knitr::opts_chunk$set( message = FALSE, digits = 3, collapse = TRUE, comment = "#>" ) options(digits = 3) library(recipes)
recipes can assign one or more roles to each column in the data. The roles are not restricted to a predefined set; they can be anything. For most conventional situations, they are typically "predictor" and/or "outcome". Additional roles enable targeted step operations on specific variables or groups of variables.
When a recipe is created using the formula interface, this defines the roles for all columns of the data set.
summary() can be used to view a tibble containing information regarding the roles.
library(recipes) recipe(Species ~ ., data = iris) %>% summary() recipe( ~ Species, data = iris) %>% summary() recipe(Sepal.Length + Sepal.Width ~ ., data = iris) %>% summary()
These roles can be updated despite this initial assignment.
update_role() can modify a single existing role:
library(modeldata) data(biomass) recipe(HHV ~ ., data = biomass) %>% update_role(dataset, new_role = "dataset split variable") %>% update_role(sample, new_role = "sample ID") %>% summary()
When you want to get rid of a role for a column, use
recipe(HHV ~ ., data = biomass) %>% remove_role(sample, old_role = "predictor") %>% summary()
It represents the lack of a role as
NA, which means that the variable is used in the recipe, but does not yet have a declared role. Setting the role manually to
NA is not allowed:
recipe(HHV ~ ., data = biomass) %>% update_role(sample, new_role = NA_character_)
When there are cases when a column will be used in more than one context,
add_role() can create additional roles:
multi_role <- recipe(HHV ~ ., data = biomass) %>% update_role(dataset, new_role = "dataset split variable") %>% update_role(sample, new_role = "sample ID") %>% # Roles below from https://wordcounter.net/random-word-generator add_role(sample, new_role = "jellyfish") multi_role %>% summary()
If a variable has multiple existing roles and you want to update one of them, the additional
old_role argument to
update_role() must be used to resolve any ambiguity.
multi_role %>% update_role(sample, new_role = "flounder", old_role = "jellyfish") %>% summary()
Additional variable roles allow you to use
has_role() in combination with other selection methods (see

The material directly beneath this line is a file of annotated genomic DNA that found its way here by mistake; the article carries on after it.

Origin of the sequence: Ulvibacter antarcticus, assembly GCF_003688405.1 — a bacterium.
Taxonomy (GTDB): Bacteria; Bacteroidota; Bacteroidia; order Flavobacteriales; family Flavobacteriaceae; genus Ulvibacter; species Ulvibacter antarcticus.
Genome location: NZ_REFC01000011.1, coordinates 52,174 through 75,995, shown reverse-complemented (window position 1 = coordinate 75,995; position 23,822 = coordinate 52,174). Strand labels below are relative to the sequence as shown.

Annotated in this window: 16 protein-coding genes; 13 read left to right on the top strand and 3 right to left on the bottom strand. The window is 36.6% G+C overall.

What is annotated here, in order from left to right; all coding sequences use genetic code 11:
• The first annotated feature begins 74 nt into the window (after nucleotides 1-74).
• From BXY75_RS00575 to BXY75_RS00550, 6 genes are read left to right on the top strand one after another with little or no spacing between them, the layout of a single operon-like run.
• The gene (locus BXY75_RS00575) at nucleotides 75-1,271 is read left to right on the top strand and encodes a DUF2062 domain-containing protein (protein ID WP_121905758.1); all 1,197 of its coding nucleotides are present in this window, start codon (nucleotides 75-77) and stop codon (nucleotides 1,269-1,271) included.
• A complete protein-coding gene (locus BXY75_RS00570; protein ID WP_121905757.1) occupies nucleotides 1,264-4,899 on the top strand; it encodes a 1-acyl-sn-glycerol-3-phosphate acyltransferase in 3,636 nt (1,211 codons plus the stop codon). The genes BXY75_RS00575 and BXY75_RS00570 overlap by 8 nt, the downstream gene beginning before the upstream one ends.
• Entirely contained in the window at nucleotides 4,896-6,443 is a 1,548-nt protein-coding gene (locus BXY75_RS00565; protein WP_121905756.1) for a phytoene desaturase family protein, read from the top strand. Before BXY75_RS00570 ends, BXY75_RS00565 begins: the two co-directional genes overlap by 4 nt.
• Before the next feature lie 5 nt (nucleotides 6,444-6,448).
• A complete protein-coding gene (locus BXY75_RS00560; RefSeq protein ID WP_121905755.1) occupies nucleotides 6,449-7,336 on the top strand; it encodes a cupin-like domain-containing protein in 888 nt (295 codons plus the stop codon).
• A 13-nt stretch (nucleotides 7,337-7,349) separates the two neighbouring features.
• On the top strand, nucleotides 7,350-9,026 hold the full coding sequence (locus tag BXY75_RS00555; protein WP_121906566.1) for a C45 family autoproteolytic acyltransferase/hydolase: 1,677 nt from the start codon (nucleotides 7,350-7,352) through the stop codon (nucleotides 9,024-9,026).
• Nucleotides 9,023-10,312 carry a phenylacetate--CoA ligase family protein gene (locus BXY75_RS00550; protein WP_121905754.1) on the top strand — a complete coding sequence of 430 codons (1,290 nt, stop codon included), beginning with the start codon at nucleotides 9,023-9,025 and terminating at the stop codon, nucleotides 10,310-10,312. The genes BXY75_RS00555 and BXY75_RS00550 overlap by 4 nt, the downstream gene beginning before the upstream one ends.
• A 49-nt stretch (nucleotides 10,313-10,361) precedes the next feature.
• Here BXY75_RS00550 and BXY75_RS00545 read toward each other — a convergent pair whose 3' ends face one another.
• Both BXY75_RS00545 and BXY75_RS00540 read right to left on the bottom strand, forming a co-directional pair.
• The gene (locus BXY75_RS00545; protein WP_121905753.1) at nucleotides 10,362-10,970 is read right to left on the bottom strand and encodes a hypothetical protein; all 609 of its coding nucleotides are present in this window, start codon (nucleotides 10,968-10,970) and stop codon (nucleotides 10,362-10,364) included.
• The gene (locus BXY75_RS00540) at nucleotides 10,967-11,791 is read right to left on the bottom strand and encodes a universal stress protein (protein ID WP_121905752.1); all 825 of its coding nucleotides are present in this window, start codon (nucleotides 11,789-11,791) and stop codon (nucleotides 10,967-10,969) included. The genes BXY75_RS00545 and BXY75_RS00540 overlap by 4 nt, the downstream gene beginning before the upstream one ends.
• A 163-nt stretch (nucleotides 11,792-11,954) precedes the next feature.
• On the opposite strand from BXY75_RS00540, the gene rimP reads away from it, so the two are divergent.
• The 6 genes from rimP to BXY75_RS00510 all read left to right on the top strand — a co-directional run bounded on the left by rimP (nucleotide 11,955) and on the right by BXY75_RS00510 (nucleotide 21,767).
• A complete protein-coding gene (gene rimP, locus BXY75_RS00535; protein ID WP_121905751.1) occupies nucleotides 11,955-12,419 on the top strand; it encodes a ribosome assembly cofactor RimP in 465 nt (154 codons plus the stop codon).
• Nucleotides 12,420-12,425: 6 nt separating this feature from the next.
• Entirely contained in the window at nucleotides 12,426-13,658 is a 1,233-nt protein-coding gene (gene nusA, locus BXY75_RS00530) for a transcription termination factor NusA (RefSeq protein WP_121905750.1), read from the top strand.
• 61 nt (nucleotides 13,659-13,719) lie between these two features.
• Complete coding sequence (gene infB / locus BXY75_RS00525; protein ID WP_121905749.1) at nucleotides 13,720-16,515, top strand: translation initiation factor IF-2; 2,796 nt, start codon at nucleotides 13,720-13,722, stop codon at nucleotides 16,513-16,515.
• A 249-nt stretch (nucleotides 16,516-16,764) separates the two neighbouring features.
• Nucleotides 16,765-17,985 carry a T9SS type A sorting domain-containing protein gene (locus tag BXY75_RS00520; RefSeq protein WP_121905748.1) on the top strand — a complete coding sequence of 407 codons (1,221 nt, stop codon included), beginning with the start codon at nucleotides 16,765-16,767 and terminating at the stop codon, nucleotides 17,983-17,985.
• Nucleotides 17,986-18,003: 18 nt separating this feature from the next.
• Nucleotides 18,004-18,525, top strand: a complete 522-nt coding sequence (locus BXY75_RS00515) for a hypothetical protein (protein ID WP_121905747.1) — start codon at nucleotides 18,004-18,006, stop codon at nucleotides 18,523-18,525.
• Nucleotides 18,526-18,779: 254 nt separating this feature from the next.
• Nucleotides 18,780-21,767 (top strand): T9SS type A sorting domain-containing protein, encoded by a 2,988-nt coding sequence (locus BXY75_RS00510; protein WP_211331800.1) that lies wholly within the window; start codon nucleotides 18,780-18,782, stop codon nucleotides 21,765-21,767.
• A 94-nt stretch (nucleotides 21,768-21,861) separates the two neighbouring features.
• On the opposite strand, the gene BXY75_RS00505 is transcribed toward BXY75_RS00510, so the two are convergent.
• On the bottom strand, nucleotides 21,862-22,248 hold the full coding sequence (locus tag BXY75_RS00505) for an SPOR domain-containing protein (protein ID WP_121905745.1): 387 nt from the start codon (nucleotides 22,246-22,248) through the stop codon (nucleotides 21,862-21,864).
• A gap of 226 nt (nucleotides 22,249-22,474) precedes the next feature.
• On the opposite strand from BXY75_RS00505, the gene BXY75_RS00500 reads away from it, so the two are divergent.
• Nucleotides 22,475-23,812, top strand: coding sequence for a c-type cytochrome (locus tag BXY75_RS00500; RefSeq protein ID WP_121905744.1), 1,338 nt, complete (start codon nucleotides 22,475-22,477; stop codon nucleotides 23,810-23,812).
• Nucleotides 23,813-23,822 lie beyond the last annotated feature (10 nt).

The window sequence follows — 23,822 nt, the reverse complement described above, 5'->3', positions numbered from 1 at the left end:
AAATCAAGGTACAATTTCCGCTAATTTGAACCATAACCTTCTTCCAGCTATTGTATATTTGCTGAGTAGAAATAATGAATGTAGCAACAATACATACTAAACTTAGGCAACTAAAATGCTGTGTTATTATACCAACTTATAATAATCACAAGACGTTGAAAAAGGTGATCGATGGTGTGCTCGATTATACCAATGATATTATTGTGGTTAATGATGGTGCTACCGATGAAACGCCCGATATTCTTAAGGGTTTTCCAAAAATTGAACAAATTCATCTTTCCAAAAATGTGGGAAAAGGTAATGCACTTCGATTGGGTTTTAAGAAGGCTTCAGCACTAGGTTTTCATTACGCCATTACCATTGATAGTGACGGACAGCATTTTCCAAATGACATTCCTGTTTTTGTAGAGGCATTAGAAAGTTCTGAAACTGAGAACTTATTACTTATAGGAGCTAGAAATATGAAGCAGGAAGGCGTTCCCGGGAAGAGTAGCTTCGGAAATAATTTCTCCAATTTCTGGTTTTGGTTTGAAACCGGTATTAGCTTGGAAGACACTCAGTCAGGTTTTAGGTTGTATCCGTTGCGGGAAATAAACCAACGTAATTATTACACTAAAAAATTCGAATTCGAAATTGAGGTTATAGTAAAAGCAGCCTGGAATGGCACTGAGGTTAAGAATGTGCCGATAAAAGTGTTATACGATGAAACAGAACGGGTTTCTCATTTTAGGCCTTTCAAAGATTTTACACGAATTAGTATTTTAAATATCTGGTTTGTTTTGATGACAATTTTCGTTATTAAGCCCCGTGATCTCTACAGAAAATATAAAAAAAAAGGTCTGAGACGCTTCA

?selections) to target specific variables in subsequent processing steps. For example, in the following recipe, by adding the role
"nocenter" to the
HHV predictor, you can use
-has_role("nocenter") to exclude
HHV when centering
multi_role %>% add_role(HHV, new_role = "nocenter") %>% step_center(all_predictors(), -has_role("nocenter")) %>% prep(training = biomass, retain = TRUE) %>% juice() %>% head()
You can start a recipe without any roles:
recipe(biomass) %>% summary()
and roles can be added in bulk as needed:
recipe(biomass) %>% update_role(contains("gen"), new_role = "lunchroom") %>% update_role(sample, HHV, new_role = "snail") %>% summary()
All recipes steps have a
role argument that lets you set the role of new columns generated by the step. When a recipe modifies a column in-place, the role is never modified. For example,
?step_center has the documentation:
role: Not used by this step since no new variables are created
In other cases, the roles are defaulted to a relevant value based the context. For example,
role: For model terms created by this step, what analysis role should they be assigned?. By default, the function assumes that the binary dummy variable columns created by the original variables will be used as predictors in a model.
So, by default, they are predictors but don't have to be:
recipe( ~ ., data = iris) %>% step_dummy(Species) %>% prep() %>% juice(all_predictors()) %>% dplyr::select(starts_with("Species")) %>% names() # or something else recipe( ~ ., data = iris) %>% step_dummy(Species, role = "trousers") %>% prep() %>% juice(has_role("trousers")) %>% names()
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